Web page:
Over a dozen staff from Ottawa's fire department have tested positive for COVID-19, widening the net of recent known infections among the city's front-line workers.
The 19 infected Ottawa Fire Services staff are isolating at home and other employees who came into contact with them have been notified and are also self-isolating, wrote Kim Ayotte, the city's general manager of emergency and protective services, in a Thursday afternoon internal email obtained by CBC News.
The number of close contacts is unclear.
"If you have not been contacted by the department, you do not need to take any action," according to Ayotte's statement.
The fire department had 1,472 personnel as of the service's 2020 annual report.
The outbreak comes to light on the heels of a separate outbreak at the Ottawa Paramedic Service tied to a Dec. 15 off-duty gathering.
As of Thursday, 36 paramedic service staff had tested positive. Mayor Jim Watson said earlier this week he found news of the outbreak "extremely disappointing and frustrating."
By Friday, the number of paramedic staff infections linked to the gathering increased by nine cases, for a total of 45. The number of low- to moderate-risk contacts increased by 15, totalling 125.
"At this time, the service is unaware of any COVID positive results in these patients," according to a publicly-released memo to city councillors from paramedic Chief Pierre Poirier.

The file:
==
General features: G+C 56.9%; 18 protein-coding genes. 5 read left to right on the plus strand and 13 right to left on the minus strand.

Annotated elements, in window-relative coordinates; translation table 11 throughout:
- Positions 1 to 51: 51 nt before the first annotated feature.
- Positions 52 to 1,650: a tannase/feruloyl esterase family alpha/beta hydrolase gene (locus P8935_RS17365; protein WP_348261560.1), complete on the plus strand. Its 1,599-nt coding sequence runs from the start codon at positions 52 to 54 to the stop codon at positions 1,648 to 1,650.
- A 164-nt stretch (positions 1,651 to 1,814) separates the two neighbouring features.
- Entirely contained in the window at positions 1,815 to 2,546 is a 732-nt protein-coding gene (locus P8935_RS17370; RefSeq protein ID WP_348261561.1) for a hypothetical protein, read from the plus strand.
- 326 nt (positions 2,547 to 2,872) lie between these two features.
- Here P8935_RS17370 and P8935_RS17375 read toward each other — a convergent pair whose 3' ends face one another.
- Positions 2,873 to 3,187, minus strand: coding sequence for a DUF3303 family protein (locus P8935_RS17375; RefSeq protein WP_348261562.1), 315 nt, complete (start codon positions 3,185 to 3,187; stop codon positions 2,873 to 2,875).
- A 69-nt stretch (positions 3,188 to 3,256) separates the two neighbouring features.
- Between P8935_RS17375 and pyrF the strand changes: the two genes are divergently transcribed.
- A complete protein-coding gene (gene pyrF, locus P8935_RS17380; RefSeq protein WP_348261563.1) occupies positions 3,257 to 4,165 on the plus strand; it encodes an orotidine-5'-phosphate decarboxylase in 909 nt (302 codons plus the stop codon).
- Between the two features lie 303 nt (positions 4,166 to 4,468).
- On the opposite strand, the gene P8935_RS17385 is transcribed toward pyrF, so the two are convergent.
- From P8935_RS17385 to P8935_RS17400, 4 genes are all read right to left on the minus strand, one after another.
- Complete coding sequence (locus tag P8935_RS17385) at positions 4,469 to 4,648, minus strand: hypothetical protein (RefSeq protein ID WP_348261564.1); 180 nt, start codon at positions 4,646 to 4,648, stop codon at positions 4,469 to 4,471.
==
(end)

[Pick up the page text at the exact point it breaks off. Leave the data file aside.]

Bylaw infections too
Ayotte's internal email said another three paramedic staff have tested positive, bringing the total number of known COVID-19 cases at the department to 48. Ayotte noted those additional three people were not connected to the gathering.
Three staff members with the city's bylaw and regulatory services have also tested positive, according to Ayotte's email.
Altogether, between the known infections at the paramedic, firefighter and bylaw services, 70 of the city's front-line workers have recently been infected with COVID-19.
Balancing public risk with confidentiality
In an emailed statement to CBC News on Friday, Ayotte said the reach of the Omicron variant is felt throughout the city, including among front-line staff.
"Emergency and protective services currently has enough capacity to meet operational requirements," Ayotte said.
"We are monitoring closely the impacts to the service delivery and will not hesitate to implement further contingency plans as required."
Ayotte also explained the city's policy for publicly disclosing staff COVID-19 cases.
Where a risk to the public is identified, the city provides updates in the form of memos to city councillors and the media, he said.
That's what the city did in the case of the Ottawa Paramedic Service outbreak.
"However, we continue to balance and prioritize the confidentiality privileges of city staff who were not interacting with the public or were not in the workplace within the 48 hours prior to developing signs and symptoms," he added.
Doug McLennan, the president of the Ottawa Professional Firefighters' Association — the union that represents local firefighters — said members have been vigilant in protecting themselves, their coworkers and the public during the pandemic.
"The Ottawa Fire Services management has been very good in handling this pandemic crisis while working with the association in COVID-19 matters," he said via email.